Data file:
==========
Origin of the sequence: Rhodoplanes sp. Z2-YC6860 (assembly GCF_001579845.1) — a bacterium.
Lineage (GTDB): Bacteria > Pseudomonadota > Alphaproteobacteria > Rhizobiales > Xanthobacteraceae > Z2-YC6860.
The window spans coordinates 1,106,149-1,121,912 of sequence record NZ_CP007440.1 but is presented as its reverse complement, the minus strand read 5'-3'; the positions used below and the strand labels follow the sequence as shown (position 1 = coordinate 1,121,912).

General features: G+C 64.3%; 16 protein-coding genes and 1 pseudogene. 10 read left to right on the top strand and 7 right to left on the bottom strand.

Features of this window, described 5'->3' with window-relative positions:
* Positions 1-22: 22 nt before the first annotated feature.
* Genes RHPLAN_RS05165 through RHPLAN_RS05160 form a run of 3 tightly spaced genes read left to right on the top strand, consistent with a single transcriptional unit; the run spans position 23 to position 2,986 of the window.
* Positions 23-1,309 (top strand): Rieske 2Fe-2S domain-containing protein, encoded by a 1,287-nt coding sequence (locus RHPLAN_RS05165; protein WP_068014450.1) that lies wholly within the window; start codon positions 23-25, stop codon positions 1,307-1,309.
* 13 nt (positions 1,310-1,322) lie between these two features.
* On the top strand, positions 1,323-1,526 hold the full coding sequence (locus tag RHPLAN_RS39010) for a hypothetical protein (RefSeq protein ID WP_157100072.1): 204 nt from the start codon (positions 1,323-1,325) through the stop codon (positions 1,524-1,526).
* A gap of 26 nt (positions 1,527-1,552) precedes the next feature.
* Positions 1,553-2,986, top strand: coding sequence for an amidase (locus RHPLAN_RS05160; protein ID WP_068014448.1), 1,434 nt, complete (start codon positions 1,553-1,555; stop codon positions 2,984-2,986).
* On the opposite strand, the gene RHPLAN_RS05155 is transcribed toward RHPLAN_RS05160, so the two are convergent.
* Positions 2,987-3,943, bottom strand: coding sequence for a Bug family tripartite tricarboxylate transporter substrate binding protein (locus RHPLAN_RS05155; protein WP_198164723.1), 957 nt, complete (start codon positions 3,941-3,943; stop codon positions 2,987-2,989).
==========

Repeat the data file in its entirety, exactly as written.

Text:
Origin of the sequence: Rhodoplanes sp. Z2-YC6860 (assembly GCF_001579845.1) — a bacterium.
Lineage (GTDB): Bacteria > Pseudomonadota > Alphaproteobacteria > Rhizobiales > Xanthobacteraceae > Z2-YC6860.
The window spans coordinates 1,106,149-1,121,912 of sequence record NZ_CP007440.1 but is presented as its reverse complement, the minus strand read 5'-3'; the positions used below and the strand labels follow the sequence as shown (position 1 = coordinate 1,121,912).

General features: G+C 64.3%; 16 protein-coding genes and 1 pseudogene. 10 read left to right on the top strand and 7 right to left on the bottom strand.

Features of this window, described 5'->3' with window-relative positions:
* Positions 1-22: 22 nt before the first annotated feature.
* Genes RHPLAN_RS05165 through RHPLAN_RS05160 form a run of 3 tightly spaced genes read left to right on the top strand, consistent with a single transcriptional unit; the run spans position 23 to position 2,986 of the window.
* Positions 23-1,309 (top strand): Rieske 2Fe-2S domain-containing protein, encoded by a 1,287-nt coding sequence (locus RHPLAN_RS05165; protein WP_068014450.1) that lies wholly within the window; start codon positions 23-25, stop codon positions 1,307-1,309.
* 13 nt (positions 1,310-1,322) lie between these two features.
* On the top strand, positions 1,323-1,526 hold the full coding sequence (locus tag RHPLAN_RS39010) for a hypothetical protein (RefSeq protein ID WP_157100072.1): 204 nt from the start codon (positions 1,323-1,325) through the stop codon (positions 1,524-1,526).
* A gap of 26 nt (positions 1,527-1,552) precedes the next feature.
* Positions 1,553-2,986, top strand: coding sequence for an amidase (locus RHPLAN_RS05160; protein ID WP_068014448.1), 1,434 nt, complete (start codon positions 1,553-1,555; stop codon positions 2,984-2,986).
* On the opposite strand, the gene RHPLAN_RS05155 is transcribed toward RHPLAN_RS05160, so the two are convergent.
* Positions 2,987-3,943, bottom strand: coding sequence for a Bug family tripartite tricarboxylate transporter substrate binding protein (locus RHPLAN_RS05155; protein WP_198164723.1), 957 nt, complete (start codon positions 3,941-3,943; stop codon positions 2,987-2,989).